Ghost Sites of the Web

Web 1.0 history, forgotten web celebrities, old web sites, commentary, and news by Steve Baldwin. Published erratically since 1996.

April 07, 2006

Ghosts in a New York Gossip Columnist's Closet

On the subway this morning, I couldn't help noticing the headline on the cover of the New York Daily News which read "PAGE SIX SHAKEDOWN." The story alleges that a New York Post columnist named Jared Paul Stern attempted to extort $225,000 from a billionaire named Ron Burkle in exchange for favorable, or at least fairly truthful coverage in the Post's well-read Page Six gossip column.

I'm interested in this story, because I think that the New York Post is an institution which is little more than a right-wing propaganda rag that caters to subliterates and encourages subliteracy. I'm also a big fan of the classic film, Sweet Smell of Success, which in my mind is the best film ever made about New York media and says more today than it did when it was released in 1957. If the Daily News story is even 10 percent true, it's plain that Sidney Falco's spirit is still walking Broadway.

But let's move on to my main point, which concerns the Web site maintained by the same Jared Paul Stern embroiled in the Page Six Scandal. His site, located at the URL, is a scandal in its own right: the last update to its main page was in May of 2005, its "News Room" page dates from November of that same year, and its "Guest List" page dates from late 2004. Mr. Stern's "About" page, in which the columnist has written a few almost unreadable commments that in the main demonstrate how highly he regards himself, also contains a stack of links to Stern's works, several of which are broken.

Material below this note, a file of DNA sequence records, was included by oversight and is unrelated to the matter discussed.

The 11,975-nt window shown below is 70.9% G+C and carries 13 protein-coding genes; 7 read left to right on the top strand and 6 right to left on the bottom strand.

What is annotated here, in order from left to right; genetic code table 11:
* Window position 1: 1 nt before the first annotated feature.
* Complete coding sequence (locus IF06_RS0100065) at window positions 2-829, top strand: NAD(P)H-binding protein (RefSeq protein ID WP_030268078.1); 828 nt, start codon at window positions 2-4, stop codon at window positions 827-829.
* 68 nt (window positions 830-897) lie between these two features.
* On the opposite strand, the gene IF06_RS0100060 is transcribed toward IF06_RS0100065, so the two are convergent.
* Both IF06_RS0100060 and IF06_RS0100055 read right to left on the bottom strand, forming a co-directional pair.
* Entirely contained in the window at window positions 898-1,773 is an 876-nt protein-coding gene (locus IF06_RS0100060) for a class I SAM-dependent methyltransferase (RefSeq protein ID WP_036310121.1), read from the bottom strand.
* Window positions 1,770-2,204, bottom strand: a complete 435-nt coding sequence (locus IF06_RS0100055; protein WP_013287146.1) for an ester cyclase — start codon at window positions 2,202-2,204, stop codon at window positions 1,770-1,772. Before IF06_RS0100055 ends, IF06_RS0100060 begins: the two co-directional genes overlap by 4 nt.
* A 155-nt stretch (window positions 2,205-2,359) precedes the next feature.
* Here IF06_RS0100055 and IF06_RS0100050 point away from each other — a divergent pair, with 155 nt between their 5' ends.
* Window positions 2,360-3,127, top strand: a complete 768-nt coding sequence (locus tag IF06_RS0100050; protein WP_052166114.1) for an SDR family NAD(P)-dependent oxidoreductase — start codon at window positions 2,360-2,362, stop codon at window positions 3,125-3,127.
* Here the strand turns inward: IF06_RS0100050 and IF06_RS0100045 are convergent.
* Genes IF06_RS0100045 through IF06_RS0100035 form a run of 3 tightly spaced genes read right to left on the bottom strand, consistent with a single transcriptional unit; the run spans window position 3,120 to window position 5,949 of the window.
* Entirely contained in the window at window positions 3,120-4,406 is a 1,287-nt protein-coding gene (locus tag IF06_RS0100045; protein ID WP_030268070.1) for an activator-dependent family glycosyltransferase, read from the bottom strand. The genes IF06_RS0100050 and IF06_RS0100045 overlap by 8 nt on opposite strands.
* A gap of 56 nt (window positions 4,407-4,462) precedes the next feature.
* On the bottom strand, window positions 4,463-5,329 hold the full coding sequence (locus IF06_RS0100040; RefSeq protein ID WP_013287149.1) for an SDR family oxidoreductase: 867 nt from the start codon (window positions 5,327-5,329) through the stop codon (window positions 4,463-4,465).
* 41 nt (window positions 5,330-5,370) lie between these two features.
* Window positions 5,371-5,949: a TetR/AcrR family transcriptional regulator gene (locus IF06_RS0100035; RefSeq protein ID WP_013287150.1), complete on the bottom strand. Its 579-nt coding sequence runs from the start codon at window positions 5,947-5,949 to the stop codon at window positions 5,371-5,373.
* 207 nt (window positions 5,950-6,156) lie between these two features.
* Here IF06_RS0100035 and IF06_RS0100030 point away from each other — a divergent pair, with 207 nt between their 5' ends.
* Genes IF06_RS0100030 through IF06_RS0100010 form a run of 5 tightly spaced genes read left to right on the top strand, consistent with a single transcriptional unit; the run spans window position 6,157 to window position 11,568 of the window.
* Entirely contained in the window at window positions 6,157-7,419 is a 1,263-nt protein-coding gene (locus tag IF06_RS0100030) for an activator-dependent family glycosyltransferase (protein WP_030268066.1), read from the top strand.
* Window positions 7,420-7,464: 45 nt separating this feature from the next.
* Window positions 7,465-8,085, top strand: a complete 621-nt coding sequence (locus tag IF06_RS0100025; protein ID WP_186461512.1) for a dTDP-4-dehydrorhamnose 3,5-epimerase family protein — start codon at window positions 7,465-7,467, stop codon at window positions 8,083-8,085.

It's not particularly surprising that Mr. Stern's site is broken and bitrotten; after all, many "print" people only maintain presences on the Web grudgingly, viewing this medium with indifference or, in some cases, active contempt. In my view, if one does decide to launch a site, a Blog, a channel, or what have you, one bears responsibility for maintaining this presence, and if one cannot meet this responsibility, one should shut it down.

I cannot know what happened between Mr. Stern, Mr. Burkle, or the editors at the New York Post. But because the poor condition of Mr. Stern's site does not inspire confidence in his abilities to abide by the responsibilities of being a Web-based journalist, one cannot but wonder how seriously he took his job at The New York Post.

One thing's for sure: if J.J. Hunsecker came across a columnist with a Web site in such extreme disrepair, he'd tear him up into little pieces and spit his remains out under the 59th Street Bridge.

Of course, it's also true that Jared Paul Stern's Web site will probably get more traffic in the next few days than it did in all the time it's been on the Web. I wouldn't put it past him to install a bit of Google Adsense code to moneterize this traffic. In a week or two, it might be enough money to fund a legal defense fund.


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